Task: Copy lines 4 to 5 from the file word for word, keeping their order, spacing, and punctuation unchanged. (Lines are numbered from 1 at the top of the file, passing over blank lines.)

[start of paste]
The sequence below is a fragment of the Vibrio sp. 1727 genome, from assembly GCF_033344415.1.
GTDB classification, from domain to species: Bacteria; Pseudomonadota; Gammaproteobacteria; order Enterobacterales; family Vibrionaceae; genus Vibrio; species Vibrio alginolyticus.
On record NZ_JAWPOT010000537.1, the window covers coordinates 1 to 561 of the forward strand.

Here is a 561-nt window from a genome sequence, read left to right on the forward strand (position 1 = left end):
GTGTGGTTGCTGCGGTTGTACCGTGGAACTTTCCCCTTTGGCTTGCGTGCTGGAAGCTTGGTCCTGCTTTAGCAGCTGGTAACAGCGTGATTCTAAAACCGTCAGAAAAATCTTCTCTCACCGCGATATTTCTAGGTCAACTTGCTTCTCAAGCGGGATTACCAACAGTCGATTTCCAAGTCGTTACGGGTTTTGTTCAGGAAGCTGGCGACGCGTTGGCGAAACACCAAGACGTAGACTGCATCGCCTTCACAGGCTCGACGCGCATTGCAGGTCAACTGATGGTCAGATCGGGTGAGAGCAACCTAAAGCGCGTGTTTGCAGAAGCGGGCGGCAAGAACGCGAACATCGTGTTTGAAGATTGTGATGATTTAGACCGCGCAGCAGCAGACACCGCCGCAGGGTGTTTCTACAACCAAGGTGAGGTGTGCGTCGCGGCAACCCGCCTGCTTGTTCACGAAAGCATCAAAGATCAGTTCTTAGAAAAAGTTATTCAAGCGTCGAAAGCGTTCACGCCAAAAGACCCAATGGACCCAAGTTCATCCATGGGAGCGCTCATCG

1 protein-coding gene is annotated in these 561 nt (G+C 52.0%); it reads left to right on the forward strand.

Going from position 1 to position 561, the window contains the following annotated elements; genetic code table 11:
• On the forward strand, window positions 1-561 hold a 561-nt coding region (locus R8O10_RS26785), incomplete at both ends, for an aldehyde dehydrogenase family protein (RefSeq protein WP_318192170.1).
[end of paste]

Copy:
Here is a 561-nt window from a genome sequence, read left to right on the forward strand (position 1 = left end):
GTGTGGTTGCTGCGGTTGTACCGTGGAACTTTCCCCTTTGGCTTGCGTGCTGGAAGCTTGGTCCTGCTTTAGCAGCTGGTAACAGCGTGATTCTAAAACCGTCAGAAAAATCTTCTCTCACCGCGATATTTCTAGGTCAACTTGCTTCTCAAGCGGGATTACCAACAGTCGATTTCCAAGTCGTTACGGGTTTTGTTCAGGAAGCTGGCGACGCGTTGGCGAAACACCAAGACGTAGACTGCATCGCCTTCACAGGCTCGACGCGCATTGCAGGTCAACTGATGGTCAGATCGGGTGAGAGCAACCTAAAGCGCGTGTTTGCAGAAGCGGGCGGCAAGAACGCGAACATCGTGTTTGAAGATTGTGATGATTTAGACCGCGCAGCAGCAGACACCGCCGCAGGGTGTTTCTACAACCAAGGTGAGGTGTGCGTCGCGGCAACCCGCCTGCTTGTTCACGAAAGCATCAAAGATCAGTTCTTAGAAAAAGTTATTCAAGCGTCGAAAGCGTTCACGCCAAAAGACCCAATGGACCCAAGTTCATCCATGGGAGCGCTCATCG